Study: Needle Exchange Policy Prevented HIV

Needles used at an exchange in Indiana earlier in 2015. (Matt Stone, The Courier-Journal)
Needles used at an exchange in Indiana earlier in 2015. (Matt Stone, The Courier-Journal)

(USA Today) – Lifting a ban on spending city money on needle exchanges for intravenous drug users prevented 120 new cases of HIV in two years in Washington, according to a new study that researchers hope can help other communities deal with a surge in addicts shooting up.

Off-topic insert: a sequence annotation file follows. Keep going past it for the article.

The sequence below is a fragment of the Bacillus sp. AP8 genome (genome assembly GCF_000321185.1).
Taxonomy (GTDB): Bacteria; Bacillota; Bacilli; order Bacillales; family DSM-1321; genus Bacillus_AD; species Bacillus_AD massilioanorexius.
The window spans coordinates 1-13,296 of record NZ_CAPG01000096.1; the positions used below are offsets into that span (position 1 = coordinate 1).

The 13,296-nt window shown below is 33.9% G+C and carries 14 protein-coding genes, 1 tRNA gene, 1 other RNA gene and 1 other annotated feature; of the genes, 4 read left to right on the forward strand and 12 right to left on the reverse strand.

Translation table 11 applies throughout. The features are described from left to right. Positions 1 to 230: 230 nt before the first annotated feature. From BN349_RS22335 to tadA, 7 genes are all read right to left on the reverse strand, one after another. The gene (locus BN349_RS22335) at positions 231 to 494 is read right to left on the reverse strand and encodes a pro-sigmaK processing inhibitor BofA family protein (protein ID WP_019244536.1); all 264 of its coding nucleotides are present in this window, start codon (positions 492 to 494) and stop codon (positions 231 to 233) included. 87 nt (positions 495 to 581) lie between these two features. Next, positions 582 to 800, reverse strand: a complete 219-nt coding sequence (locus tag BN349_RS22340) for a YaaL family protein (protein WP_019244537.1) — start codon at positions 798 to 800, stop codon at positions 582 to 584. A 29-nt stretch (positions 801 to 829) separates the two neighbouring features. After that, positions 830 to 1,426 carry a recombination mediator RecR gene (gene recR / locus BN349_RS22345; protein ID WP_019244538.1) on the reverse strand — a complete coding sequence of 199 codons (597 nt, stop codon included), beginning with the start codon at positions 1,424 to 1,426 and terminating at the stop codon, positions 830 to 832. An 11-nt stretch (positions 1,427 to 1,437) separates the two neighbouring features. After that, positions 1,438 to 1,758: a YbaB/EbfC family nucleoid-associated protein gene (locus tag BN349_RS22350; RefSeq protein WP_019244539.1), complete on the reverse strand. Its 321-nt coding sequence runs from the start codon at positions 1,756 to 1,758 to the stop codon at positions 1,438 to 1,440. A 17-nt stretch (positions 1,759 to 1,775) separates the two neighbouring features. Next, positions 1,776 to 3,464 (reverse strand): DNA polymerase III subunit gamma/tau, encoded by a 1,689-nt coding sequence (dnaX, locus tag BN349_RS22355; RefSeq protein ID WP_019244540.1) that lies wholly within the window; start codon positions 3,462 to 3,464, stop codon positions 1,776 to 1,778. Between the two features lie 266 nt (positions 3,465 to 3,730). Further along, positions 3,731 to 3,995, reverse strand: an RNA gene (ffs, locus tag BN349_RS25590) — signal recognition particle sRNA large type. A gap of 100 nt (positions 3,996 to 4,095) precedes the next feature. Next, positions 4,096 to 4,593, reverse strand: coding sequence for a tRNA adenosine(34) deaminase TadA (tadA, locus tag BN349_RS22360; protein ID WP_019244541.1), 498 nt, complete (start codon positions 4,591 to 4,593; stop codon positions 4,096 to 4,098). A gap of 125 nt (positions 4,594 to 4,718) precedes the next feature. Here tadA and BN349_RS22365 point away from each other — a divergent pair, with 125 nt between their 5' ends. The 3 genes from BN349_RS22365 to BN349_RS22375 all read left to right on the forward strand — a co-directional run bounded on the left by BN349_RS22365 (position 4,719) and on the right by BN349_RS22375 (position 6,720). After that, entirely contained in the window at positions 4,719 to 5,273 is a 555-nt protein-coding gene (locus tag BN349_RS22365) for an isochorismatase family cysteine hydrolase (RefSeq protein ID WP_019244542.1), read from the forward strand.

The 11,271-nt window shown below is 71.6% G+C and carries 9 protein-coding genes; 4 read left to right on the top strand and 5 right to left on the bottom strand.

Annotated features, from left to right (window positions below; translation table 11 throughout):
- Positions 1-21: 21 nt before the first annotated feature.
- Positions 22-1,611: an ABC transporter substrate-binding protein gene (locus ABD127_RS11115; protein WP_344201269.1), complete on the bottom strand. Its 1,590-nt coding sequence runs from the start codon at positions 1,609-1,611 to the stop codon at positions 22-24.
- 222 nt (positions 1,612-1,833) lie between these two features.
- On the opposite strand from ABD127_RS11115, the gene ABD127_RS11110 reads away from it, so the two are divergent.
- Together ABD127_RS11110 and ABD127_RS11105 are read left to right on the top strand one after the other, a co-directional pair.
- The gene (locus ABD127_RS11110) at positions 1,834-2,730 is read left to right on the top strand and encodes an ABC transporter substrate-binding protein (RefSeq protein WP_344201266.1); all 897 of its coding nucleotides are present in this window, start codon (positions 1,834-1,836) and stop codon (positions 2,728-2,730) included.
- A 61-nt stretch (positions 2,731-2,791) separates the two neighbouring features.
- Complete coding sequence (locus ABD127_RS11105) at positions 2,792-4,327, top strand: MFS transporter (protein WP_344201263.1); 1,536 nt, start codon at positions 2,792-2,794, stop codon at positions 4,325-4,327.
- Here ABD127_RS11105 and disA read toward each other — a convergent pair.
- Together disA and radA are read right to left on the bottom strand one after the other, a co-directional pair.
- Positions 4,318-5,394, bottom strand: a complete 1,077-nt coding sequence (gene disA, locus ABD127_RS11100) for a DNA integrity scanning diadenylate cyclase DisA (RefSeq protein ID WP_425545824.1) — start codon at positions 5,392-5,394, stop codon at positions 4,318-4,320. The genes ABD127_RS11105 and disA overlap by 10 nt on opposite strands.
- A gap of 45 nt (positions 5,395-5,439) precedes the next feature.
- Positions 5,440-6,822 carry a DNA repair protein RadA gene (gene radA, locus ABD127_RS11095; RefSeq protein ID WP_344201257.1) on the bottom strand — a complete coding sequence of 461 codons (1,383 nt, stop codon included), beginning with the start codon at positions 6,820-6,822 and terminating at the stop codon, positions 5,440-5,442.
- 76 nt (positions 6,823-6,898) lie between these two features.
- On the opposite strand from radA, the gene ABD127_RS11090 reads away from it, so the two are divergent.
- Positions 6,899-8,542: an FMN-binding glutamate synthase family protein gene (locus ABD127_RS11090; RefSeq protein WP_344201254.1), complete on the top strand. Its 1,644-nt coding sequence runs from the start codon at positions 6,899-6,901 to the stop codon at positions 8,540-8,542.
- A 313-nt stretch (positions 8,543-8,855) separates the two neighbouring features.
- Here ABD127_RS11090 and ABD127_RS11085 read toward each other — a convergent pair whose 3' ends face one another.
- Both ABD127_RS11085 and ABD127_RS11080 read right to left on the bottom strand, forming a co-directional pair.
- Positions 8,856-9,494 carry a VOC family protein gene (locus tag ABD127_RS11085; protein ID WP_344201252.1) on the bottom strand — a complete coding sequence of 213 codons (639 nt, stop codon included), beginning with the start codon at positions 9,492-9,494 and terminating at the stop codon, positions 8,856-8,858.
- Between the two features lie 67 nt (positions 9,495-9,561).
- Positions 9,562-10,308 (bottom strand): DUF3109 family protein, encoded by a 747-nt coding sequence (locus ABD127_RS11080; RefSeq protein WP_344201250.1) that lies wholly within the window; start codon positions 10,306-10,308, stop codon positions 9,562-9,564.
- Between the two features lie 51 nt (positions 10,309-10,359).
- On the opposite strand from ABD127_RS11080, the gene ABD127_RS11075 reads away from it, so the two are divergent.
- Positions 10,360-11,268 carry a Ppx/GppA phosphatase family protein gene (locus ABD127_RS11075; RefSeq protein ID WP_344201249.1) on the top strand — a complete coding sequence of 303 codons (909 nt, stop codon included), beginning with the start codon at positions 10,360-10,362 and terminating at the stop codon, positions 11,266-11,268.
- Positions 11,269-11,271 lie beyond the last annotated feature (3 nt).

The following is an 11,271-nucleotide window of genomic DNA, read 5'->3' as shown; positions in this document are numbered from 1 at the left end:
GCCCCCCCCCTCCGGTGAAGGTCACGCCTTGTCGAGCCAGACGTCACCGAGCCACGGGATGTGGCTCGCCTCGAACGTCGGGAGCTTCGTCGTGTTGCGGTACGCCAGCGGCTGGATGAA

“Policy change makes a difference,” says Monica Ruiz of George Washington University, lead author of the research being published Thursday in the journal AIDS and Behavior. “While this study looks at (Washington), D.C., we’re seeing the same thing in Indiana,” which recently changed its policy to make needle exchanges legal in certain public health emergencies amid the state’s largest-ever HIV outbreak.

Needle exchanges, where addicts can trade dirty syringes for clean ones, have long been controversial. Proponents say the 220 or so across the nation effectively curb the spread of disease. But opponents argue that they enable addicts to keep using.


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